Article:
1. This is a popular term here in BC and likely elsewhere – a standalone EMR with few electronic connections to the outside world would be an island. Much of the data coming in and out is via paper (printing and scanning). It is an appropriate analogy as information is evolving more rapidly on islands.
2. Typos intentional to prove a point. Note also that there could be no code associated with this if the EMR allowed for codeless terms.
A colleague asked me how do I categorize structured information today and, as I happened to be drafting another post on the importance of standardized health information (coming soon), I thought it might be good to post a response online rather than just in an email. The question went something like this:
What does discrete data capture mean to you as a physician? Is this different than structured text? And the difference from free text?
For me, discrete data means that information is being stored in a way that is predefined and has computable meaning. Discrete data could have a terminology behind it, such as a problem list with SNOMED codes or it could be data elements, such as birthdate, that have a singular value. Both of these can be acted on in a consistent manner using decision support engines, used to run practice level reports (how many diabetics over the age of 50 are in my practice?), etc.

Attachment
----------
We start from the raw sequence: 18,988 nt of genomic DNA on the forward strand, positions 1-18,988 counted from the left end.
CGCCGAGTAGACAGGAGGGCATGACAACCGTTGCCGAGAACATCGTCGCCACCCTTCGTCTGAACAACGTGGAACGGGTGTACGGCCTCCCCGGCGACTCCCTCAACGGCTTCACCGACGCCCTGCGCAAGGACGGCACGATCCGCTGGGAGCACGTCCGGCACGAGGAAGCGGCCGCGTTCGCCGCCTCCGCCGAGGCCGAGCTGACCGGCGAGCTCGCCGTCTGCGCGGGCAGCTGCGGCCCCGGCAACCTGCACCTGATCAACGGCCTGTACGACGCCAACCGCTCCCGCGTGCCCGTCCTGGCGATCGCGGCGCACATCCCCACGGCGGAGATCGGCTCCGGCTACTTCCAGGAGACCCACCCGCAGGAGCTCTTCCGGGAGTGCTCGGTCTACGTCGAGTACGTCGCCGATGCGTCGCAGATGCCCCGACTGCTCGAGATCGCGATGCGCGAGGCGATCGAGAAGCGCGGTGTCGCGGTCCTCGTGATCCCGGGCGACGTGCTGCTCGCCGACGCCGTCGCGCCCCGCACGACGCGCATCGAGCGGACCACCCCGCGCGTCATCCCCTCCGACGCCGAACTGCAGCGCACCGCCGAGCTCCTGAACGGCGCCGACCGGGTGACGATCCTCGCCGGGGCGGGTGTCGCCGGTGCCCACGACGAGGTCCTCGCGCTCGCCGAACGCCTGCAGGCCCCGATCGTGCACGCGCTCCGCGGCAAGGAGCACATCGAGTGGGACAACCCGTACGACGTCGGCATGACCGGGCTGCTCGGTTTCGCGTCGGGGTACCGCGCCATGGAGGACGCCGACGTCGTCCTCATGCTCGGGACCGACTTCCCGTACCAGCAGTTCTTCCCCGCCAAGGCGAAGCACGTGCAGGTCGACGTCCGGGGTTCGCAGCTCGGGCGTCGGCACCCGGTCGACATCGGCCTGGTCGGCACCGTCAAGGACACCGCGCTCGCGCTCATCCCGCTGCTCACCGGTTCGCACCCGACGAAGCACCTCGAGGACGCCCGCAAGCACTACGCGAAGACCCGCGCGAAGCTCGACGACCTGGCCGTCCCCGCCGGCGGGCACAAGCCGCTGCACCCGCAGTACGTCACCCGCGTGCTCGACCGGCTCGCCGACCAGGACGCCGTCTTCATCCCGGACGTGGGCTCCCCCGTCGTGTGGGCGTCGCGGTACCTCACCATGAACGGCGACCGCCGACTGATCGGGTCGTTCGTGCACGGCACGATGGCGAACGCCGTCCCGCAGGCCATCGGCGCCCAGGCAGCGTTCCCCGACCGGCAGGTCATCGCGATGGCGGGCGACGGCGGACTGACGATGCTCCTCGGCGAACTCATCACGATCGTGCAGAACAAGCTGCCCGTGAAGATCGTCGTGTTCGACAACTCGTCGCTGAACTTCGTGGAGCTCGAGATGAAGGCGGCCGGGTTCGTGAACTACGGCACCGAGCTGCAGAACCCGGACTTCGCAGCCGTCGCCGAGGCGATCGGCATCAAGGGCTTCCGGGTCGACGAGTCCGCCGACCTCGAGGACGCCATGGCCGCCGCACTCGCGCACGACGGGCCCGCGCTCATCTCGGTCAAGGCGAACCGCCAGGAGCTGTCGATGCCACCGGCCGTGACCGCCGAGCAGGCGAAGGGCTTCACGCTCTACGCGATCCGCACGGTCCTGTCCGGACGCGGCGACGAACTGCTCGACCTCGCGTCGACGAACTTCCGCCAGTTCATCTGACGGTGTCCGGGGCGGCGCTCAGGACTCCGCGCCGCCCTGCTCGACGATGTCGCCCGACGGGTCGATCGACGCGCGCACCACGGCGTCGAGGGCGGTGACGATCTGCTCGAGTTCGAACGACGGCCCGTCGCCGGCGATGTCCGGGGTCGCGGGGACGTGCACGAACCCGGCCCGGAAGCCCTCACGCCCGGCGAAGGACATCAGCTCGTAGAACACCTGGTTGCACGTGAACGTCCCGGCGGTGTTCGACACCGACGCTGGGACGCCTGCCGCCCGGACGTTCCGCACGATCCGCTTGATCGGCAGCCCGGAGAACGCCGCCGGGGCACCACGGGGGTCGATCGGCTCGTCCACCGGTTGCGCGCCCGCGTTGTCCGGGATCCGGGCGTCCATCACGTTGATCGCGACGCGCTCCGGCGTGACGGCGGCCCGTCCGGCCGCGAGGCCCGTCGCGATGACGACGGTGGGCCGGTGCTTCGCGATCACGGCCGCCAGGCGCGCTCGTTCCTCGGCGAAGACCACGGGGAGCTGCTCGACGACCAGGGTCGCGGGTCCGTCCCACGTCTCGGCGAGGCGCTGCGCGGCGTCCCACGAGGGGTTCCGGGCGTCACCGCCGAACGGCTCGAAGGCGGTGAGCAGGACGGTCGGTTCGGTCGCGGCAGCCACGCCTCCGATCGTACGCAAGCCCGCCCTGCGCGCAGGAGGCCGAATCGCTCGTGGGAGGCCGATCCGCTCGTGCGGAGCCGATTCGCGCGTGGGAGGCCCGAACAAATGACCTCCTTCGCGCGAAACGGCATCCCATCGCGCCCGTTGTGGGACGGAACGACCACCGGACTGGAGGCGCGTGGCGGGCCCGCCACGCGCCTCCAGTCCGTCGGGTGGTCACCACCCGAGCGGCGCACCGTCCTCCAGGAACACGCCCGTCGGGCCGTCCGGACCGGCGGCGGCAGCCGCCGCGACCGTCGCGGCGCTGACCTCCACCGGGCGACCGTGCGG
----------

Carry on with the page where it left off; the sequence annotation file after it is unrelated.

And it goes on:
Structured text is a way of standardizing and speeding up text entry by using some form of macro-like functionality. Type “_RESPN” and you get a long blob of text that outlines what you do in a respiratory physical exam, all with normal findings. (“…Breath sounds normal, no crackles or wheezes heard on auscultation…”). This text is not interpretable (with the exception of natural language processing) by the computer.
Free text is just ASCII or rich text that is typed / dictated / input by the user using phrases and sequencing that is up to the user.
So yes, the three are different — structured text is a quick input method for free text, but it also triggers some standardization in verbage and action (you cannot say what you did not do).
That would answer the question. There are some other aspects to talk about – and some of these might be relevant.
First, discrete data does not mean standardized data. A common EMR feature (and HIS feature) is the ability to locally define data elements – nicely formed discrete data. Data that does not have to conform to any standard. Thus, there are many discrete data elements that cannot be shared, even between users of the same EMR.